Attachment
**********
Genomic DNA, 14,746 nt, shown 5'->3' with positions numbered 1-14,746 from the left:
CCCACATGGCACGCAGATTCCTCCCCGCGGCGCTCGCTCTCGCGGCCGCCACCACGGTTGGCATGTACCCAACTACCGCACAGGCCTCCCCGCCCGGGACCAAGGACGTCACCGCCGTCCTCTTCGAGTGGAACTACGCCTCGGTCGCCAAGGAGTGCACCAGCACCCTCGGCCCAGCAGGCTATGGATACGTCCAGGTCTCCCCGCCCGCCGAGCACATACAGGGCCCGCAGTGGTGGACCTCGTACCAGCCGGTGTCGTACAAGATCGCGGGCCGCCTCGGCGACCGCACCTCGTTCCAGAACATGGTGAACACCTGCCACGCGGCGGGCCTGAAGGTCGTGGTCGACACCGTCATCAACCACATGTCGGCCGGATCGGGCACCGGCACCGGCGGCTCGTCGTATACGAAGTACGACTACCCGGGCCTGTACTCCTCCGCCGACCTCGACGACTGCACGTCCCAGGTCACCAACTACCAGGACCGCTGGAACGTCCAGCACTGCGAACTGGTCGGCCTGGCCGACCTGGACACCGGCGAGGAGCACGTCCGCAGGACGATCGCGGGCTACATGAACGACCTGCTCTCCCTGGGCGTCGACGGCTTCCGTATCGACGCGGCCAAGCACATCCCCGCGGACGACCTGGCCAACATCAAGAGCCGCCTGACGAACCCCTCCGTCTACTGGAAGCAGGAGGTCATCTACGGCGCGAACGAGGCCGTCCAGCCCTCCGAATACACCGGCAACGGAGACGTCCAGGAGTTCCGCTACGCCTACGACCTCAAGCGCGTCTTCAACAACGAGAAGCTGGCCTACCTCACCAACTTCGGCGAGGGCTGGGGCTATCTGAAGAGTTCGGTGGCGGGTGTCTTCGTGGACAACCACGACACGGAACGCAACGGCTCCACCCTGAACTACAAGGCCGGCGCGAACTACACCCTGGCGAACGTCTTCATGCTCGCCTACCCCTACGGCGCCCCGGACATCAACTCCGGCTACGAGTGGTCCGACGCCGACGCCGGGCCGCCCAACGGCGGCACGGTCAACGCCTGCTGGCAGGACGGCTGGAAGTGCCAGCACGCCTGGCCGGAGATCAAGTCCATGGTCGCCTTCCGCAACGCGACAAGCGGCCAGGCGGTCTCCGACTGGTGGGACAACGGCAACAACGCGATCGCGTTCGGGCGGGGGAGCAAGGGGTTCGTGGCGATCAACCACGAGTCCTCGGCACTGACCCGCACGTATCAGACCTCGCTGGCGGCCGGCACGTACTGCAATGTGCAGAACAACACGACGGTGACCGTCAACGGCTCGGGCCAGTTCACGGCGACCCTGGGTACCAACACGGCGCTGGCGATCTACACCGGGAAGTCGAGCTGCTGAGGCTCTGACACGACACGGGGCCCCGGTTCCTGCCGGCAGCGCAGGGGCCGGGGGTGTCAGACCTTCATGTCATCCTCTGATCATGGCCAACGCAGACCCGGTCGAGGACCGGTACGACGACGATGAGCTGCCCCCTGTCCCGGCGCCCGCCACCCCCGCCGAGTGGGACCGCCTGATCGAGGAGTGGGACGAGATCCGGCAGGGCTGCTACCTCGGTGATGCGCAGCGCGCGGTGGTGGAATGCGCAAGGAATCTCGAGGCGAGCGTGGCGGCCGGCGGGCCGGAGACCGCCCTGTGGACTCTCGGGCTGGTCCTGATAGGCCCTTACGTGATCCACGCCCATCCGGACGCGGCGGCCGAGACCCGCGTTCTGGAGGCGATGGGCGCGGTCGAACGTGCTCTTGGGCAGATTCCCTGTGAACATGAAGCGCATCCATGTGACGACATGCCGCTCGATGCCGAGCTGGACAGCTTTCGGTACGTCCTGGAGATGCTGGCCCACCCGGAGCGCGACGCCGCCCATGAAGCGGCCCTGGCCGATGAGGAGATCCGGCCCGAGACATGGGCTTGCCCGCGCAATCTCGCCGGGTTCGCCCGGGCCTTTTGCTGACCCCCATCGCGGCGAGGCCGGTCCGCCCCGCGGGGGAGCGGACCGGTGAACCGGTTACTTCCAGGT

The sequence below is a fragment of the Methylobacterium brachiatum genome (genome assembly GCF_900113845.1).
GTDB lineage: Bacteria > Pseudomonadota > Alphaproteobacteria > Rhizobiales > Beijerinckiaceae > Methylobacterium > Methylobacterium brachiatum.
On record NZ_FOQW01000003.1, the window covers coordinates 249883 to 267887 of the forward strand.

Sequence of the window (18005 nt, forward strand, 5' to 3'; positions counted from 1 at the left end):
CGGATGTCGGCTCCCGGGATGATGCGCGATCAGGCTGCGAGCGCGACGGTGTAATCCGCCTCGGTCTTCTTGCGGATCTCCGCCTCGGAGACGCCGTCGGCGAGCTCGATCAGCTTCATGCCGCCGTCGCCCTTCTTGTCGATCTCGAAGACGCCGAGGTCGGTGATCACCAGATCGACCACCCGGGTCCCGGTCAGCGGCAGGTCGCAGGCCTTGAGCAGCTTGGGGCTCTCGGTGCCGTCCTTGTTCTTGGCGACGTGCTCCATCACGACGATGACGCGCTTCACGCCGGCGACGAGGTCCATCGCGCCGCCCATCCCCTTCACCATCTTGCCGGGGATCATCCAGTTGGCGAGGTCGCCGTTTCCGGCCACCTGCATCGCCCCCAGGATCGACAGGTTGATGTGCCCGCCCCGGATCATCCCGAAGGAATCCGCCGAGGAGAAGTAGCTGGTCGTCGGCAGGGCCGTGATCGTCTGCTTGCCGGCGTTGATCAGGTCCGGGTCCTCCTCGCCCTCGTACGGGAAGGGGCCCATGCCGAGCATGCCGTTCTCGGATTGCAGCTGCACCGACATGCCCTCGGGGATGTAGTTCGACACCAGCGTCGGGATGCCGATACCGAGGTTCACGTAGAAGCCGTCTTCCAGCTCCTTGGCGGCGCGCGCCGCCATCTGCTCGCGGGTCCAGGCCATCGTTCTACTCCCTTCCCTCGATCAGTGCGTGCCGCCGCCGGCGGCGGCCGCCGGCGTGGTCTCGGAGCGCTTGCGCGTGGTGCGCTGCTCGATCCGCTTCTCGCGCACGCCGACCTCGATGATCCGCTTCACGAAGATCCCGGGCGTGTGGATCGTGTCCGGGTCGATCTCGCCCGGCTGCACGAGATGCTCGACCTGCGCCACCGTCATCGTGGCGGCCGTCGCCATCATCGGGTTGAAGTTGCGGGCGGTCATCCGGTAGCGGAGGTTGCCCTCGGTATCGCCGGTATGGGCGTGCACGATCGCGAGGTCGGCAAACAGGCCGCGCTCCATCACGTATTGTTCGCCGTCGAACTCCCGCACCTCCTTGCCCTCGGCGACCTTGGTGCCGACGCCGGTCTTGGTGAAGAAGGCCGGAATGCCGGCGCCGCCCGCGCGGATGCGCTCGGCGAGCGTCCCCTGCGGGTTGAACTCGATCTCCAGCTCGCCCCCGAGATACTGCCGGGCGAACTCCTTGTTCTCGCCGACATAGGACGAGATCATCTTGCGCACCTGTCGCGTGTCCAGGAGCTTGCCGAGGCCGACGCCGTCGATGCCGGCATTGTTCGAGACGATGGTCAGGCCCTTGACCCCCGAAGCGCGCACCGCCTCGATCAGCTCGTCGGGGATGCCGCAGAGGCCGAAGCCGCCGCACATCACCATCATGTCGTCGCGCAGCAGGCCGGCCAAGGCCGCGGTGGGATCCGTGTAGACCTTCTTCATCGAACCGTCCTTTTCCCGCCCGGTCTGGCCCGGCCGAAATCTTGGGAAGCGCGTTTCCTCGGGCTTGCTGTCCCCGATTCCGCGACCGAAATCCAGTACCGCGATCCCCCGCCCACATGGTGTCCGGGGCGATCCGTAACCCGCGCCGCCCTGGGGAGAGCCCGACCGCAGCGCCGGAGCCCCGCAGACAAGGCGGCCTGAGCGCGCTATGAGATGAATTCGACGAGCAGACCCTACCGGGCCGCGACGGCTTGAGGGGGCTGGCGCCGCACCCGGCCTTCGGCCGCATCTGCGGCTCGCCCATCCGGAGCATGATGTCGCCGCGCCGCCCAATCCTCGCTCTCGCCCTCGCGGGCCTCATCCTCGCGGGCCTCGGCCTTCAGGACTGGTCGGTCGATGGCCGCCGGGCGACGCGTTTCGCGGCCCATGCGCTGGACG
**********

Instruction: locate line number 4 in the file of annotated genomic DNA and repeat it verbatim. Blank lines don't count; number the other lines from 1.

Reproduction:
GTDB lineage: Bacteria > Pseudomonadota > Alphaproteobacteria > Rhizobiales > Beijerinckiaceae > Methylobacterium > Methylobacterium brachiatum.